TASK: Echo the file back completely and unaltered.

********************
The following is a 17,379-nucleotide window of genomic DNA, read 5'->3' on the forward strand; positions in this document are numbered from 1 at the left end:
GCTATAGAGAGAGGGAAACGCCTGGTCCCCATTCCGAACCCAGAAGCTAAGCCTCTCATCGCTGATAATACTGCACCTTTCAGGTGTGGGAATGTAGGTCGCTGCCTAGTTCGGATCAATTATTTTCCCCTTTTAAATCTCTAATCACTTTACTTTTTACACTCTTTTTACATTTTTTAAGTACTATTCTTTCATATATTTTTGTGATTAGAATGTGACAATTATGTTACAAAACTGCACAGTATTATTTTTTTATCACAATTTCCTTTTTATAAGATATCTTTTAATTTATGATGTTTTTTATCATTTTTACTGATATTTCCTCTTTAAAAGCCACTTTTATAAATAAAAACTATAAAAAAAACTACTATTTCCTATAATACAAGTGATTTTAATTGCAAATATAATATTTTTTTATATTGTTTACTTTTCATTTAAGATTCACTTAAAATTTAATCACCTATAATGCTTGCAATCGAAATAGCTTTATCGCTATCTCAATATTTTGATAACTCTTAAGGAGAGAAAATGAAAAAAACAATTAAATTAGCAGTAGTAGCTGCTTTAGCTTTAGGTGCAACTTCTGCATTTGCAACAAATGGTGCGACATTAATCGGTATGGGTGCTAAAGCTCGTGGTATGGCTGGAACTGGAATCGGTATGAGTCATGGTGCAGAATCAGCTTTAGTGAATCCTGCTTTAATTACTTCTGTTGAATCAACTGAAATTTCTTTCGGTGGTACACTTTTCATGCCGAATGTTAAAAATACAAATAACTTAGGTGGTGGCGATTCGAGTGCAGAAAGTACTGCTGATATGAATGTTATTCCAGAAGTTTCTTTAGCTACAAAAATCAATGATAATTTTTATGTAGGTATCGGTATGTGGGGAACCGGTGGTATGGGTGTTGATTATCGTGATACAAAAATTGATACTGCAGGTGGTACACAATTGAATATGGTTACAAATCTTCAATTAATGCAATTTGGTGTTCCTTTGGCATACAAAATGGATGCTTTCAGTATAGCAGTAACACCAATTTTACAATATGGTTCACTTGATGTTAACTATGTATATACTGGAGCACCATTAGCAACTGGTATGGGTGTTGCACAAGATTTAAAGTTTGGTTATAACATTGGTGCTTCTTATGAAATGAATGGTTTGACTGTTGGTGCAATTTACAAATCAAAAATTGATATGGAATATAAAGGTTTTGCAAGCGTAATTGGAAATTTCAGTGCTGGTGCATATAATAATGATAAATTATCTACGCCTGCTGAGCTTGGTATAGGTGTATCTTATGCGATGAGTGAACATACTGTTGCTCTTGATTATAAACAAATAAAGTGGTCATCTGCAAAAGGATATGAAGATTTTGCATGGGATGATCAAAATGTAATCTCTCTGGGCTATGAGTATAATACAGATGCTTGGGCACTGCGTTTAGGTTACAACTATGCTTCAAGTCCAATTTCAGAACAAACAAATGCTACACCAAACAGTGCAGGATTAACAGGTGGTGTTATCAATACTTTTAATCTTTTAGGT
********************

The following is a 17,379-nucleotide window of genomic DNA, read 5'->3' on the forward strand; positions in this document are numbered from 1 at the left end:
GCTATAGAGAGAGGGAAACGCCTGGTCCCCATTCCGAACCCAGAAGCTAAGCCTCTCATCGCTGATAATACTGCACCTTTCAGGTGTGGGAATGTAGGTCGCTGCCTAGTTCGGATCAATTATTTTCCCCTTTTAAATCTCTAATCACTTTACTTTTTACACTCTTTTTACATTTTTTAAGTACTATTCTTTCATATATTTTTGTGATTAGAATGTGACAATTATGTTACAAAACTGCACAGTATTATTTTTTTATCACAATTTCCTTTTTATAAGATATCTTTTAATTTATGATGTTTTTTATCATTTTTACTGATATTTCCTCTTTAAAAGCCACTTTTATAAATAAAAACTATAAAAAAAACTACTATTTCCTATAATACAAGTGATTTTAATTGCAAATATAATATTTTTTTATATTGTTTACTTTTCATTTAAGATTCACTTAAAATTTAATCACCTATAATGCTTGCAATCGAAATAGCTTTATCGCTATCTCAATATTTTGATAACTCTTAAGGAGAGAAAATGAAAAAAACAATTAAATTAGCAGTAGTAGCTGCTTTAGCTTTAGGTGCAACTTCTGCATTTGCAACAAATGGTGCGACATTAATCGGTATGGGTGCTAAAGCTCGTGGTATGGCTGGAACTGGAATCGGTATGAGTCATGGTGCAGAATCAGCTTTAGTGAATCCTGCTTTAATTACTTCTGTTGAATCAACTGAAATTTCTTTCGGTGGTACACTTTTCATGCCGAATGTTAAAAATACAAATAACTTAGGTGGTGGCGATTCGAGTGCAGAAAGTACTGCTGATATGAATGTTATTCCAGAAGTTTCTTTAGCTACAAAAATCAATGATAATTTTTATGTAGGTATCGGTATGTGGGGAACCGGTGGTATGGGTGTTGATTATCGTGATACAAAAATTGATACTGCAGGTGGTACACAATTGAATATGGTTACAAATCTTCAATTAATGCAATTTGGTGTTCCTTTGGCATACAAAATGGATGCTTTCAGTATAGCAGTAACACCAATTTTACAATATGGTTCACTTGATGTTAACTATGTATATACTGGAGCACCATTAGCAACTGGTATGGGTGTTGCACAAGATTTAAAGTTTGGTTATAACATTGGTGCTTCTTATGAAATGAATGGTTTGACTGTTGGTGCAATTTACAAATCAAAAATTGATATGGAATATAAAGGTTTTGCAAGCGTAATTGGAAATTTCAGTGCTGGTGCATATAATAATGATAAATTATCTACGCCTGCTGAGCTTGGTATAGGTGTATCTTATGCGATGAGTGAACATACTGTTGCTCTTGATTATAAACAAATAAAGTGGTCATCTGCAAAAGGATATGAAGATTTTGCATGGGATGATCAAAATGTAATCTCTCTGGGCTATGAGTATAATACAGATGCTTGGGCACTGCGTTTAGGTTACAACTATGCTTCAAGTCCAATTTCAGAACAAACAAATGCTACACCAAACAGTGCAGGATTAACAGGTGGTGTTATCAATACTTTTAATCTTTTAGGT